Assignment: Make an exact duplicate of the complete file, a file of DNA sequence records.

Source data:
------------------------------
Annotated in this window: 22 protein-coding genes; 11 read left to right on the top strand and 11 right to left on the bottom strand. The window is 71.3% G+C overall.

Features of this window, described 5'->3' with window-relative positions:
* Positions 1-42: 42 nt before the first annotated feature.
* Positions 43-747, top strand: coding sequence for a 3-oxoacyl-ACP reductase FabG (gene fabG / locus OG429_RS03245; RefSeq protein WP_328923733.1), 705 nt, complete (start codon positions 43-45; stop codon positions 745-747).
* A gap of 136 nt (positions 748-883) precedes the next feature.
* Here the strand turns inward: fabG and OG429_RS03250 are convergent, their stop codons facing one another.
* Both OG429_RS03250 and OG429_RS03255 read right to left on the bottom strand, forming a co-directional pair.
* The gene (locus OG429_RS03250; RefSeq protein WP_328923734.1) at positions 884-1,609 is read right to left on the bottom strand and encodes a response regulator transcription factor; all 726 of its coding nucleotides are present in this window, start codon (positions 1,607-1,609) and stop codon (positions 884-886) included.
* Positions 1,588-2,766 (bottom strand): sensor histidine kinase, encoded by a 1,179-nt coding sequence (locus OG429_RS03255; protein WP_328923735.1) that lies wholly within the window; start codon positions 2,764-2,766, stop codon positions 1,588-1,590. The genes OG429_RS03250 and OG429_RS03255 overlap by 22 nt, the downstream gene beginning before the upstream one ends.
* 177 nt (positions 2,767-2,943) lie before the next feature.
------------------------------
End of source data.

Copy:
Annotated in this window: 22 protein-coding genes; 11 read left to right on the top strand and 11 right to left on the bottom strand. The window is 71.3% G+C overall.

Features of this window, described 5'->3' with window-relative positions:
* Positions 1-42: 42 nt before the first annotated feature.
* Positions 43-747, top strand: coding sequence for a 3-oxoacyl-ACP reductase FabG (gene fabG / locus OG429_RS03245; RefSeq protein WP_328923733.1), 705 nt, complete (start codon positions 43-45; stop codon positions 745-747).
* A gap of 136 nt (positions 748-883) precedes the next feature.
* Here the strand turns inward: fabG and OG429_RS03250 are convergent, their stop codons facing one another.
* Both OG429_RS03250 and OG429_RS03255 read right to left on the bottom strand, forming a co-directional pair.
* The gene (locus OG429_RS03250; RefSeq protein WP_328923734.1) at positions 884-1,609 is read right to left on the bottom strand and encodes a response regulator transcription factor; all 726 of its coding nucleotides are present in this window, start codon (positions 1,607-1,609) and stop codon (positions 884-886) included.
* Positions 1,588-2,766 (bottom strand): sensor histidine kinase, encoded by a 1,179-nt coding sequence (locus OG429_RS03255; protein WP_328923735.1) that lies wholly within the window; start codon positions 2,764-2,766, stop codon positions 1,588-1,590. The genes OG429_RS03250 and OG429_RS03255 overlap by 22 nt, the downstream gene beginning before the upstream one ends.
* 177 nt (positions 2,767-2,943) lie before the next feature.